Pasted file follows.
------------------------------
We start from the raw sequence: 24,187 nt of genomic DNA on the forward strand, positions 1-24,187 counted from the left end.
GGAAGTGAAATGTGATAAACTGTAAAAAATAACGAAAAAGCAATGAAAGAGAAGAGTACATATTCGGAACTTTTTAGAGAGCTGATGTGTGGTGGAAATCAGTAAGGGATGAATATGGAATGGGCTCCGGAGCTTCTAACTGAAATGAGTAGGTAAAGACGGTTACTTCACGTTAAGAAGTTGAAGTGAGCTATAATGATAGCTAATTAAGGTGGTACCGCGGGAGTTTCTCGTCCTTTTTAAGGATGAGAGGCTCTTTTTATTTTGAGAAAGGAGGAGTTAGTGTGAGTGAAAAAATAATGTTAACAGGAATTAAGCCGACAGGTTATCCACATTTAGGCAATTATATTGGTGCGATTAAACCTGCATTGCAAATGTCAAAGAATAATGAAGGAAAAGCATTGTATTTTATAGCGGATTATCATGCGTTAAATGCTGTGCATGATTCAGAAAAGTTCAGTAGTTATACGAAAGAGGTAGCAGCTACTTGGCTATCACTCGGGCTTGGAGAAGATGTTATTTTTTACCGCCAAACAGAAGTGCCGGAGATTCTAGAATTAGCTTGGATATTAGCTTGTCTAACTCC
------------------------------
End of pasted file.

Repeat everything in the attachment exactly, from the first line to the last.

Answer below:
We start from the raw sequence: 24,187 nt of genomic DNA on the forward strand, positions 1-24,187 counted from the left end.
GGAAGTGAAATGTGATAAACTGTAAAAAATAACGAAAAAGCAATGAAAGAGAAGAGTACATATTCGGAACTTTTTAGAGAGCTGATGTGTGGTGGAAATCAGTAAGGGATGAATATGGAATGGGCTCCGGAGCTTCTAACTGAAATGAGTAGGTAAAGACGGTTACTTCACGTTAAGAAGTTGAAGTGAGCTATAATGATAGCTAATTAAGGTGGTACCGCGGGAGTTTCTCGTCCTTTTTAAGGATGAGAGGCTCTTTTTATTTTGAGAAAGGAGGAGTTAGTGTGAGTGAAAAAATAATGTTAACAGGAATTAAGCCGACAGGTTATCCACATTTAGGCAATTATATTGGTGCGATTAAACCTGCATTGCAAATGTCAAAGAATAATGAAGGAAAAGCATTGTATTTTATAGCGGATTATCATGCGTTAAATGCTGTGCATGATTCAGAAAAGTTCAGTAGTTATACGAAAGAGGTAGCAGCTACTTGGCTATCACTCGGGCTTGGAGAAGATGTTATTTTTTACCGCCAAACAGAAGTGCCGGAGATTCTAGAATTAGCTTGGATATTAGCTTGTCTAACTCC